Frankenburger and the great Petri dish experiment
Scientists have grown a hamburger in a lab by transforming cells into muscle and combining them to make a ‘meat’ patty. The patty, inevitably christened ‘Frankenburger’ by the Daily Mail, among others, was revealed and eaten at a news conference in London today.
Pioneered by scientists in the Netherlands, this new method of growing meat is developing in response to a rising global demand for food, an issue surrounded by questions about sustainable and ethical farming. According to a BBC article, growing beef in this new way uses 45% less energy, creates 96% fewer greenhouse gas emissions and requires 99% less land than traditional beef cattle farming. So it’s easy to see the benefits.
But these ‘hamburgers’ haven’t made it big yet. To most people the idea of a white, chemically-grown muscle mass dyed red with food colouring and flavoured to make it taste of something is as repugnant as any fast food burger could be. Surely what we really want is food that hasn’t been tampered with – not processed meat padded out with pink slime and sprayed with poisonous chemicals (studies in the US have shown that 70% of processed meat is produced in this way), and not something grown by a twenty-first century Dr Frankenstein using a few cells, a pipette and a Petri dish.
The idea of playing with food isn’t new by any means. The first genetically modified crop – a tomato engineered to ripen later than its natural counterparts, went on sale in 1994 (the full implications of GM crops are not yet known but in June this year, the British Environment Secretary declared the health risks of GM farming to be ‘infinitesimally small’). And then of course there’s Dolly the sheep, who made headlines in 1996 having been cloned from a cell ‘as a means of replicating the very best animals with respect to agricultural production’.
Naturally most of us would choose a cruelty-free, environmentally friendly option over the Big Mac driven, mass produced meat many of us are eating right now. But the problems we’re facing are a result of a deeply ingrained Western culture – a thriving food culture based on consumers’ needs for convenience and affordability, and a corporate lust for global domination and a fortune to boot. It’s no wonder that scientists are experimenting with new, weird and wonderful ways to meet demand. The market is there – everywhere, in fact.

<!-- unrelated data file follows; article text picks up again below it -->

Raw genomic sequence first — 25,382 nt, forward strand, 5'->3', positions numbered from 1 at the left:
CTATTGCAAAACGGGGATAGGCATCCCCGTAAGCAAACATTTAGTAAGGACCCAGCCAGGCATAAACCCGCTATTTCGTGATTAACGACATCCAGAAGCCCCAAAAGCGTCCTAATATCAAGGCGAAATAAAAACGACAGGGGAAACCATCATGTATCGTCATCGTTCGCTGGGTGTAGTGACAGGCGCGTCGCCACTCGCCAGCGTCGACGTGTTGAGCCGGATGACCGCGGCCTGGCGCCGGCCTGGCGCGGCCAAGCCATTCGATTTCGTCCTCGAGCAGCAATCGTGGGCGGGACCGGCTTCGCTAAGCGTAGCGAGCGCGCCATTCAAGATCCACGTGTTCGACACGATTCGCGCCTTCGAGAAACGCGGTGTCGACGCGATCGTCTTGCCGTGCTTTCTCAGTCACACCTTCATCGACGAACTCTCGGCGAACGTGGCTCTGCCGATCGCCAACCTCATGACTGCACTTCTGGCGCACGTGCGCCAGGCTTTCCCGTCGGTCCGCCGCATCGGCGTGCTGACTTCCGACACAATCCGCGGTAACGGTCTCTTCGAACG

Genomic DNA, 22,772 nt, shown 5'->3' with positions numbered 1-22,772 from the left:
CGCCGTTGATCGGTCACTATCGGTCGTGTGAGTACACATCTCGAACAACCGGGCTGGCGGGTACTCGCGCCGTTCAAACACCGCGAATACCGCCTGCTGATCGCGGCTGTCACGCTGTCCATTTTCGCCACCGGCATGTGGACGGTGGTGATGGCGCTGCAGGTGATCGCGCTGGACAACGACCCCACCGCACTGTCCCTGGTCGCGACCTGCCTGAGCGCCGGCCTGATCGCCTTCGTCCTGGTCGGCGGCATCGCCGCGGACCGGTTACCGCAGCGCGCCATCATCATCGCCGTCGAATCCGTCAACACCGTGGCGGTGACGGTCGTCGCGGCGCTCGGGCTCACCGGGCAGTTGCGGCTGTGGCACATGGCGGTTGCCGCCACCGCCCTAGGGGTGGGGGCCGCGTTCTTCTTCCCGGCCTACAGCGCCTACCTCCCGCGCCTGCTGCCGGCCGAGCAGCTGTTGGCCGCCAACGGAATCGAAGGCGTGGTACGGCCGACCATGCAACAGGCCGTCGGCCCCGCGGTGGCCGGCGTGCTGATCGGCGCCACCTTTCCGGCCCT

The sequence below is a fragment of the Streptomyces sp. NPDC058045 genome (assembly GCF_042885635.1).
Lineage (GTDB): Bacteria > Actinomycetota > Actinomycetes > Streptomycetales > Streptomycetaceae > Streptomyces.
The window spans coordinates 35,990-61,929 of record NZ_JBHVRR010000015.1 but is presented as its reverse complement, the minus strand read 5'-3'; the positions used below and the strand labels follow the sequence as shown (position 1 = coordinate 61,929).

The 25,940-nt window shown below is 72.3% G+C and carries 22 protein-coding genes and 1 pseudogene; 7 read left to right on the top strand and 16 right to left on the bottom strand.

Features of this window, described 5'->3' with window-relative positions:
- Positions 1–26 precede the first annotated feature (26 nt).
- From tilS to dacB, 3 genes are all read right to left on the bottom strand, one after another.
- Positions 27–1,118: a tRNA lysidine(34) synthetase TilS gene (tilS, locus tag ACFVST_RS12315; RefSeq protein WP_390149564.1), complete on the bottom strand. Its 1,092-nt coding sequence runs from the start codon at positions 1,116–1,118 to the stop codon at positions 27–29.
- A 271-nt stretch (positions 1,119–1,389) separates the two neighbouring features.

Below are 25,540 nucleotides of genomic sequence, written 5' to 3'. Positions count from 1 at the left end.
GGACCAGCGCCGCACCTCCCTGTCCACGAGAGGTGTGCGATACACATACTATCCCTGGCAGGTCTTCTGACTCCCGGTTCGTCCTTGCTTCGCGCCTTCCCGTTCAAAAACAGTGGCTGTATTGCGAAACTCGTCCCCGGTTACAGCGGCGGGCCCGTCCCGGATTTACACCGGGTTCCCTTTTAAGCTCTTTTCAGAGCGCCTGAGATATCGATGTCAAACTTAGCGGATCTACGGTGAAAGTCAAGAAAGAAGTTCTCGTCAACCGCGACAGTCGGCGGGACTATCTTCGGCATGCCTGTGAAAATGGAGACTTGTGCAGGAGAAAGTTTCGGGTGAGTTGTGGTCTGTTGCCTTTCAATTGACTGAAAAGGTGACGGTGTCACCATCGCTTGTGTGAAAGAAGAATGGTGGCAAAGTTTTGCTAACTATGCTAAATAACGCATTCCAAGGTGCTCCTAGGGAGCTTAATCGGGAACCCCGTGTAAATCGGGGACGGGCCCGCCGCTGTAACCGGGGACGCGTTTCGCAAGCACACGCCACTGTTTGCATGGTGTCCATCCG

Of course, not everybody agrees that fast food is automatically bad. Some argue that it means that millions every day who would not get a hot meal any other way are fed something filling and relatively cheap. For such an alternative view of fast food read Barry Gibbons’ hilarious Five loaves, two fishes and six chicken nuggets. Gibbons writes with real authority on the subject since he was global CEO of Burger King for five years.
Perhaps we shouldn’t try to replace fast food, but move away from it altogether. One of the most obvious issues associated with the industry is the increasing incidence of weight problems in both adults and children. Children are often encouraged to regard fast food as a treat for behaving well, so it’s no surprise that 22% of four and five year-olds in England are overweight or obese. It’s worthwhile noting here that while more than one billion people worldwide are obese, around the same number will go to bed hungry tonight. Perhaps instead of looking for new ways to industrialise the food industry we should be focusing on farming and distribution models that redress the balance.
Happily, our attitudes are changing – the health risks of fast food are widely known and questions about ethical food are ever-present in the media – this year’s horse meat scandal being just one recent instance. But availability is key, so it’s gratifying to note the increasing visibility of sustainable fishing campaigns such as Hugh’s Fish Fight, and a growing (but yet little) quantity of ‘free range’ and organic produce in supermarkets today.
Perhaps in the not-too-distant future we will find the time and resources to prepare fresh, healthy food with a minimum amount of locally-sourced meat. We might return to the old days of home-grown or locally farmed produce (we’ve been reading Grow Your Own Food and making the best of this year’s glorious sunshine) … we could even go continental, returning to siesta full-bellied from an hour savouring the specialities of our local café. Or perhaps we’ll all move to Asia, take up Hinduism and live plentifully on a vegetarian diet. If we want the food industry to change it’s up to us as individuals to ensure that we demand better quality food and turn our backs on the pink-slime and Frankenburger salesmen.